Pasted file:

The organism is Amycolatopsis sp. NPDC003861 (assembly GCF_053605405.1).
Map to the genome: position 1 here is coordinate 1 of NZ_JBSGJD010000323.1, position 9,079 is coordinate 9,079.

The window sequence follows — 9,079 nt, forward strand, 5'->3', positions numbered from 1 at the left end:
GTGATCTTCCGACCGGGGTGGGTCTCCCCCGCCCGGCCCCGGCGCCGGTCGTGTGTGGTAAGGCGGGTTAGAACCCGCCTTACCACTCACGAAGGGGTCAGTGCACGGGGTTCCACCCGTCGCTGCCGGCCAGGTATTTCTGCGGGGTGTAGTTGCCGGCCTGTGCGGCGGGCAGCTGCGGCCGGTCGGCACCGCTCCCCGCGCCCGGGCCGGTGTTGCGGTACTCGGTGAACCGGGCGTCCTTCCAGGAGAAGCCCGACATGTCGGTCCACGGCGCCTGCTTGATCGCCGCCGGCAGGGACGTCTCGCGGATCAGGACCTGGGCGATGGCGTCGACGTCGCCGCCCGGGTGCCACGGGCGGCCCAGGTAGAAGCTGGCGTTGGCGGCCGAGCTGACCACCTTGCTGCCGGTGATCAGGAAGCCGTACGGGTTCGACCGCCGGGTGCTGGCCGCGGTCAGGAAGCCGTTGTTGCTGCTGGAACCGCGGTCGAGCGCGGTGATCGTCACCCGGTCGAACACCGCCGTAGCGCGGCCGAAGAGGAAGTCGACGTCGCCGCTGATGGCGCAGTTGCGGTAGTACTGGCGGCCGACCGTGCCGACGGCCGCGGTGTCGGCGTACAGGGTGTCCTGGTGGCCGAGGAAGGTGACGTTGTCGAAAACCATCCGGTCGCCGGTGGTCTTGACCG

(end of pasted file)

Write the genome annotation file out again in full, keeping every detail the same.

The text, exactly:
The organism is Amycolatopsis sp. NPDC003861 (assembly GCF_053605405.1).
Map to the genome: position 1 here is coordinate 1 of NZ_JBSGJD010000323.1, position 9,079 is coordinate 9,079.

The window sequence follows — 9,079 nt, forward strand, 5'->3', positions numbered from 1 at the left end:
GTGATCTTCCGACCGGGGTGGGTCTCCCCCGCCCGGCCCCGGCGCCGGTCGTGTGTGGTAAGGCGGGTTAGAACCCGCCTTACCACTCACGAAGGGGTCAGTGCACGGGGTTCCACCCGTCGCTGCCGGCCAGGTATTTCTGCGGGGTGTAGTTGCCGGCCTGTGCGGCGGGCAGCTGCGGCCGGTCGGCACCGCTCCCCGCGCCCGGGCCGGTGTTGCGGTACTCGGTGAACCGGGCGTCCTTCCAGGAGAAGCCCGACATGTCGGTCCACGGCGCCTGCTTGATCGCCGCCGGCAGGGACGTCTCGCGGATCAGGACCTGGGCGATGGCGTCGACGTCGCCGCCCGGGTGCCACGGGCGGCCCAGGTAGAAGCTGGCGTTGGCGGCCGAGCTGACCACCTTGCTGCCGGTGATCAGGAAGCCGTACGGGTTCGACCGCCGGGTGCTGGCCGCGGTCAGGAAGCCGTTGTTGCTGCTGGAACCGCGGTCGAGCGCGGTGATCGTCACCCGGTCGAACACCGCCGTAGCGCGGCCGAAGAGGAAGTCGACGTCGCCGCTGATGGCGCAGTTGCGGTAGTACTGGCGGCCGACCGTGCCGACGGCCGCGGTGTCGGCGTACAGGGTGTCCTGGTGGCCGAGGAAGGTGACGTTGTCGAAAACCATCCGGTCGCCGGTGGTCTTGACCG